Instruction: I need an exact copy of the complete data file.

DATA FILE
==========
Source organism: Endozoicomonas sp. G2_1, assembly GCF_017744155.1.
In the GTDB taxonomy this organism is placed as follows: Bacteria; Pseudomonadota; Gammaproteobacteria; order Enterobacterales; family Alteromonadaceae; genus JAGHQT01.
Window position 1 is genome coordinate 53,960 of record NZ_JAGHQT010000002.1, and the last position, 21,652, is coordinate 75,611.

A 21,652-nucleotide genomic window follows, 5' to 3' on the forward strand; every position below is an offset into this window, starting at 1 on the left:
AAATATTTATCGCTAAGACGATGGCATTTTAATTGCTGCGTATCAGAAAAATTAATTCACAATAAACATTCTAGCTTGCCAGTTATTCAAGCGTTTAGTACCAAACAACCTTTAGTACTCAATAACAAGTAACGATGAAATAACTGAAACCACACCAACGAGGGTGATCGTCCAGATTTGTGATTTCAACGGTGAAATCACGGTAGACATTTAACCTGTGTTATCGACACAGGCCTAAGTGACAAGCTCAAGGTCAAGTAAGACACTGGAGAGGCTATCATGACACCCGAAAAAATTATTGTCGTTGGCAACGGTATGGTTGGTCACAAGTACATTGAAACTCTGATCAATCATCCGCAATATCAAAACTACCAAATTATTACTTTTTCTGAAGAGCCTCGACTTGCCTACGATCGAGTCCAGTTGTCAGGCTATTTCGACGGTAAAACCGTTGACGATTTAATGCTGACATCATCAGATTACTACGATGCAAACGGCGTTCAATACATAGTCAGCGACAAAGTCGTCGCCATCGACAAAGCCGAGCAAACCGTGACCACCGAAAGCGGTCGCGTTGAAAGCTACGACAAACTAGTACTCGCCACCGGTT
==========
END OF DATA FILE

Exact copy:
Source organism: Endozoicomonas sp. G2_1, assembly GCF_017744155.1.
In the GTDB taxonomy this organism is placed as follows: Bacteria; Pseudomonadota; Gammaproteobacteria; order Enterobacterales; family Alteromonadaceae; genus JAGHQT01.
Window position 1 is genome coordinate 53,960 of record NZ_JAGHQT010000002.1, and the last position, 21,652, is coordinate 75,611.

A 21,652-nucleotide genomic window follows, 5' to 3' on the forward strand; every position below is an offset into this window, starting at 1 on the left:
AAATATTTATCGCTAAGACGATGGCATTTTAATTGCTGCGTATCAGAAAAATTAATTCACAATAAACATTCTAGCTTGCCAGTTATTCAAGCGTTTAGTACCAAACAACCTTTAGTACTCAATAACAAGTAACGATGAAATAACTGAAACCACACCAACGAGGGTGATCGTCCAGATTTGTGATTTCAACGGTGAAATCACGGTAGACATTTAACCTGTGTTATCGACACAGGCCTAAGTGACAAGCTCAAGGTCAAGTAAGACACTGGAGAGGCTATCATGACACCCGAAAAAATTATTGTCGTTGGCAACGGTATGGTTGGTCACAAGTACATTGAAACTCTGATCAATCATCCGCAATATCAAAACTACCAAATTATTACTTTTTCTGAAGAGCCTCGACTTGCCTACGATCGAGTCCAGTTGTCAGGCTATTTCGACGGTAAAACCGTTGACGATTTAATGCTGACATCATCAGATTACTACGATGCAAACGGCGTTCAATACATAGTCAGCGACAAAGTCGTCGCCATCGACAAAGCCGAGCAAACCGTGACCACCGAAAGCGGTCGCGTTGAAAGCTACGACAAACTAGTACTCGCCACCGGTT